All data were analysed using SPSS 20 (SPSS, USA). Data were analysed by Student’s t-test (two-way, unless otherwise indicated) or mixed ANOVA, with between subjects factor of GENOTYPE (PWS-IC vs. WT), and within subject factor DOSE (vehicle, 3 mg/kg and 10 mg/kg WAY-161503). All significance tests were performed at alpha level of 0.05 and where significant interactions were identified in the main ANOVA, post-hoc tests using appropriate pair-wise comparisons were performed. For repeated measures analyses, Mauchly’s test of sphericity of the covariance matrix was applied.
Alternate splicing of the serotonin 2C receptor (5-HT2CR) is negatively regulated by the Snord115, loss of which is seen in most patients with Prader-Willi syndrome (PWS). Given the role of serotonin in the regulation of ingestive behaviour we investigated the pathophysiological implications of Snord115 deficiency showing that increased levels of a truncated isoform of 5-HT2CR in the hypothalamus leads to abnormal 5-HT2CR-mediated appetite in a mouse model for PWS. We conclude that loss of Snord115 expression is physiologically relevant to 5-HT2CR mediated appetite which in turn contributes to general hyperphagia in most cases of PWS. These findings also are important for individuals with PWS who may seek to control appetite with the new obesity treatment lorcaserin.
5-hydroxy-tryptamine 2C receptor
Analysis of variance
Arcuate nucleus of the hypothalamus
In situ hybridisation histology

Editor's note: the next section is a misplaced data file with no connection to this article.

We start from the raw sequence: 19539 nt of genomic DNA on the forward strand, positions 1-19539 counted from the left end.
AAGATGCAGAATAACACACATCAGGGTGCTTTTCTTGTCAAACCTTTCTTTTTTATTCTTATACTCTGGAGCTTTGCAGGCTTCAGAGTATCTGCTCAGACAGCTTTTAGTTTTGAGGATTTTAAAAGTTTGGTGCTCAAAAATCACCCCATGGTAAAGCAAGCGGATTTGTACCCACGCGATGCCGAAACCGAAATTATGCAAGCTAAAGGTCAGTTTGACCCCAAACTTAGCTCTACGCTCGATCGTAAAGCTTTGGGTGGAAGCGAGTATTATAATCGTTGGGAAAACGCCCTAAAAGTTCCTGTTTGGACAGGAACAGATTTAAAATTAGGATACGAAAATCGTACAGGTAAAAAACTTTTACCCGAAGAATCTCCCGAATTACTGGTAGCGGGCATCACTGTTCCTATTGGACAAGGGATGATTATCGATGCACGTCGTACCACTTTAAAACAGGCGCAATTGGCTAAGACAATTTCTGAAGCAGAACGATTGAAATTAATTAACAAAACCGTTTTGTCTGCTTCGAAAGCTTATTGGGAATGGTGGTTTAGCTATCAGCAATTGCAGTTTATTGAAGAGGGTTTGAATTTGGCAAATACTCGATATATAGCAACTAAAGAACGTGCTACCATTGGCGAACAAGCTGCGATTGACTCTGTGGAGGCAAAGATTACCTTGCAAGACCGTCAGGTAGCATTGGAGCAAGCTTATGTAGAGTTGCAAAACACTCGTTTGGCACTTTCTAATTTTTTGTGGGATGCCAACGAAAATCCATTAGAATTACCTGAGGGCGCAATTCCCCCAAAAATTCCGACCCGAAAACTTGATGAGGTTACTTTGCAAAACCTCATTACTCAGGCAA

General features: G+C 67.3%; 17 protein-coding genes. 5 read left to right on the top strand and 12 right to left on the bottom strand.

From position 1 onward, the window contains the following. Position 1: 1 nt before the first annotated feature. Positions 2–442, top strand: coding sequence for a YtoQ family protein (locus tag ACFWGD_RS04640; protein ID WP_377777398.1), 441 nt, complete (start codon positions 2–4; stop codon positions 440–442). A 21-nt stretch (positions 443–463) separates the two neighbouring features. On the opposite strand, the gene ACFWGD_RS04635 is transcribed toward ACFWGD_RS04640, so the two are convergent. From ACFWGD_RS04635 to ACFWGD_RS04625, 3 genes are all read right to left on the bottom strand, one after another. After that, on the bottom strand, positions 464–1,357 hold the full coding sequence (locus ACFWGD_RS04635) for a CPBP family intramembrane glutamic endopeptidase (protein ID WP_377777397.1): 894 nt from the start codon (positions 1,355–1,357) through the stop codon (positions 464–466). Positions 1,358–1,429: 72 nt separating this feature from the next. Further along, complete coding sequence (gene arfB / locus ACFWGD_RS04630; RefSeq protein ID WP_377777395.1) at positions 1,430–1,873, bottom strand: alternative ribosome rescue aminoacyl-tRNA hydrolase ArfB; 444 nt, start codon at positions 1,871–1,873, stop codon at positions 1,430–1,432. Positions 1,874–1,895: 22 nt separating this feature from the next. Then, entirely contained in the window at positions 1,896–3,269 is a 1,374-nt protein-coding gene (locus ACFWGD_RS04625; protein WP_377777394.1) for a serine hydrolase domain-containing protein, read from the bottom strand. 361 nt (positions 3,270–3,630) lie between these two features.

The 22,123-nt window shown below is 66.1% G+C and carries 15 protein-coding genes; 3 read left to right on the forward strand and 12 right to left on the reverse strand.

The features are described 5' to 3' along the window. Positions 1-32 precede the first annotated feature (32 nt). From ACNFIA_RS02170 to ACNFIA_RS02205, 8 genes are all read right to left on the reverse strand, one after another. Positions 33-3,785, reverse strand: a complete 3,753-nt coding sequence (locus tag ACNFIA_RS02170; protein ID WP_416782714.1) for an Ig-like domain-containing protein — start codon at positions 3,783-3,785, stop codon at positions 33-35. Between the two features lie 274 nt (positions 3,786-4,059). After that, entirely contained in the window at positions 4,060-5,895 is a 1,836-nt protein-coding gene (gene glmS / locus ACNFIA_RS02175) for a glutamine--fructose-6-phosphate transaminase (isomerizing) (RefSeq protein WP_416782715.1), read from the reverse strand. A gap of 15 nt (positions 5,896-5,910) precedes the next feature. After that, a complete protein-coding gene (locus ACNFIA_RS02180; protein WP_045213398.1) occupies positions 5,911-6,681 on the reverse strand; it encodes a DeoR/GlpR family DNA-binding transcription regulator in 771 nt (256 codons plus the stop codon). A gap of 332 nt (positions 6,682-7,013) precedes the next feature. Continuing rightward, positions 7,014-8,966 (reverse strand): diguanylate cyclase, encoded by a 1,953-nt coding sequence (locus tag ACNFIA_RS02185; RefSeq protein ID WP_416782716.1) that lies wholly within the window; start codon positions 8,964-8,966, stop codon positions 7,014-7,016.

This work was supported by grants from the Prader-Willi Syndrome Association UK, Wellcome Trust (WT098012; WT081713 to LKH), the Foundation for Prader-Willi Research (to ARI), the Medical Research Council (G0801418) and the Biotechnology and Biological Research Council (BB/J016756/1; to LSW and ARI).
Availability of data and materials
ASG, LSW, LKH and ARI designed the research. ASG, JRD, LKB, HVF and ARI performed the experiments. ASG and ARI wrote the paper. All authors read and approved the final manuscript.
A.S.G. is now employed by Pfizer; A.R.I. has received research funding from GW Pharmaceuticals. All other authors declare that they have no competing interests.
Consent for publication
All procedures were conducted in accordance with the requirements of the UK Animals (Scientific Procedures) Act 1986, under the remit of Home Office license number 30/2673. These procedures were also approved by the appropriate ethics committee at Cardiff University.